23rd Latin American Festival
Symphony Park at South Park Mall
Oct. 13, 2013
Mitigating all disruptions was the Latin American Festival's strongest bill to date. For several years, festival organizer the Latin American Coalition has been expanding notions of what Latin music or rock en español can be. Although traditional Salsa and Cumbia were still included in the sonic menu, key performers also touched on electronica, Euro-jazz, funk-inflected indie-pop and everything else under the sun, proving there's no such thing as a "typical" Latin sound.
In fact, only two aspects of this year's celebration were predictable. One: A record-shattering crowd thronged the pond fronting the band shell as a legendary performer took the stage. And two: That performer exceeded the audience's high expectations.
Venegas' pop is urgent and accessible, and has always been about moving forward into the now. To underscore this, she opened with the heartfelt and powerful "Hoy" from her current LP Los Momentos. Yet Venegas did not forget that people came here to dance and sing along to music that matters to them.
Not to be outdone, the rest of the band played quirky Reggaeton-by-way-of Talking Heads dance pop with hard rock swagger, occasionally yelping and shouting like members of an experimental theater troupe cum burlesque crew. The Monk's mix of rap, jazz and alternative cabaret suggested the Brazilian Girls' gleefully bratty sibling, or an ebullient mash-up of Latin rock legends Mano Negra's jauntily rhythmic post punk with the flamboyantly zoot-suited disco/no wave of '80s outfit Kid Creole and the Coconuts. Judging by the audience's snaking hips and bopping heads, the Monks will likely break big with more exposure like this gig.
Orquesta K'Che also included a United Latin Nations in their membership, with Venezuela, Cuba and Puerto Rico represented. Presenting themselves as the Triangle's premiere Latin dance party band, the ten member K'Che was perhaps the Festival's most traditional group, but that's not to say they weren't eclectic. Lead by percussionist Billy Marrero, K'Che's swinging grooves featured warm, punchy horns, nimble but rocking bass and percolating drums. The audience couldn't stop swaying as the band segued easily from mid-tempo grooves to breakneck workouts.
Though the Orquesta relied on several covers, reaching back to Latin dance classics. Powerful tenor vocals were smooth and soulful, particularly on the band's tightly arranged takes on Salsa Romantica. Yet K'Che mixed it up. Though the instrumental line up of horns, keys, guitars and rhythm suggested Salsa purism, the band tackled Merengue, Bolero and Latin Jazz with equal aplomb.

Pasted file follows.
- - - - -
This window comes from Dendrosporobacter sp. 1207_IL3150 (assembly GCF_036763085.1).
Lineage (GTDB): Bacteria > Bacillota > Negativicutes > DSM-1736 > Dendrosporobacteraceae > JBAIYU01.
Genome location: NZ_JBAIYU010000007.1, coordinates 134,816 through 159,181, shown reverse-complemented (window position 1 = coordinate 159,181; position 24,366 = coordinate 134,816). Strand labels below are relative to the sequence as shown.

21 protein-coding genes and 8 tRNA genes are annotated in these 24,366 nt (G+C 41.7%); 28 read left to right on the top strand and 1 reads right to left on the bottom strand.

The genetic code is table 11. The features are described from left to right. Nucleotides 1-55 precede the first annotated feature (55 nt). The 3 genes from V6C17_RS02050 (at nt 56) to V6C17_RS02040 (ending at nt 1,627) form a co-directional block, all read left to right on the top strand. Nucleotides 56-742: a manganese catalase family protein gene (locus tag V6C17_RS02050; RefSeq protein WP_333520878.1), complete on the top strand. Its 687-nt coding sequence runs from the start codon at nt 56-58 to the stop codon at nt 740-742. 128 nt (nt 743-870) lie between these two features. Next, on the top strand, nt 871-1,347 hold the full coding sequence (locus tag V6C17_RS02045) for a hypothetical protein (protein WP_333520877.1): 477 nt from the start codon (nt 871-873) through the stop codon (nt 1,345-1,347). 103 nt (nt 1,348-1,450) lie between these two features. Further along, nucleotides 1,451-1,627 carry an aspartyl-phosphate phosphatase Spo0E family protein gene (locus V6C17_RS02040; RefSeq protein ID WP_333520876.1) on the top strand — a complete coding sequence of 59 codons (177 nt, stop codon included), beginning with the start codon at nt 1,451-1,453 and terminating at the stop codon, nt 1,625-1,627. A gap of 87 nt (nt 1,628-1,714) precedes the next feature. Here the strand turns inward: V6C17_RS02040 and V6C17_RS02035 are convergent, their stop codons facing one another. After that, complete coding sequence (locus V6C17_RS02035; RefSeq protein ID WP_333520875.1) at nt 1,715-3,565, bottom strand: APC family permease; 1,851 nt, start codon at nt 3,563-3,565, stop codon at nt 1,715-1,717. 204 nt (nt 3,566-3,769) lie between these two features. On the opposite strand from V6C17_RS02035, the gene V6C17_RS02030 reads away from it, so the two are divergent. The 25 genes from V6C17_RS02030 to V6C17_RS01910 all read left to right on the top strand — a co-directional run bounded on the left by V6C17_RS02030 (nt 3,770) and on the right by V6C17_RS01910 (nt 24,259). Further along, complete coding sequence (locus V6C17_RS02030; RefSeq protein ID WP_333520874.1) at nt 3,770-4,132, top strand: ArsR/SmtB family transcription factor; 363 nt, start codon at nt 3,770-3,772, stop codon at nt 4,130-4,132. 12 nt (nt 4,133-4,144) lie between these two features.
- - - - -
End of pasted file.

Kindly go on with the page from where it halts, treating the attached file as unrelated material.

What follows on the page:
Prior to the band's set, NoTeVaGustar stepped out among the crowd and were promptly mobbed. People handed babies to guitarist and frontman Emiliano Brancciari, snapping pictures of him holding their offspring. NTVG beat a hasty yet gracious retreat, but the audience's adulation was a stunning illustration of the personal and emotional bond that NTVG forges with its listeners.
The audience sang along, knowing every word to that tune and other favorites like "Al Vacio." Hints of reggae, bluesy prog guitar and ska colored NTVG's rock, and on "El Camino", funky spy fretwork and a sweaty Staxx work-out on horns embellished the rollicking stomp 'n' roll. As a frontman, Brancciari was direct and approachable, with the grounded yet intense quality of everyman rockers like Joe Strummer.
Live, his vocals gained a grainy, lived-in quality not always present on NTVG's LPs, particularly on the growling bass, free jazz sax squonk driven Clash-style rocker "Fuera de Control." By the time the band launched into the shuffling, pulsing groover "Chau", everyone was moving to NTVG's hard hitting, rootsy arrangements and committed performance.
On any other bill, the Uruguayan superstars would be an impossibly hard act to follow. Yet such was the quality and variety of the festival's program that NTVG's riveting performance served as masterful build-up for Julieta Venegas' luminous pay-off. There was no clear stand-out in the 23rd Annual Latin American Festival's stellar line-up, and that is very high praise indeed.
Julieta Venegas setlist
Bien O Mal
Limon y Sal
Verte Otra Vez
No Hace Falta
Eres Para Mi
Canciones De Amor
Un Poco De Paz
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Algo Esta Cambiante
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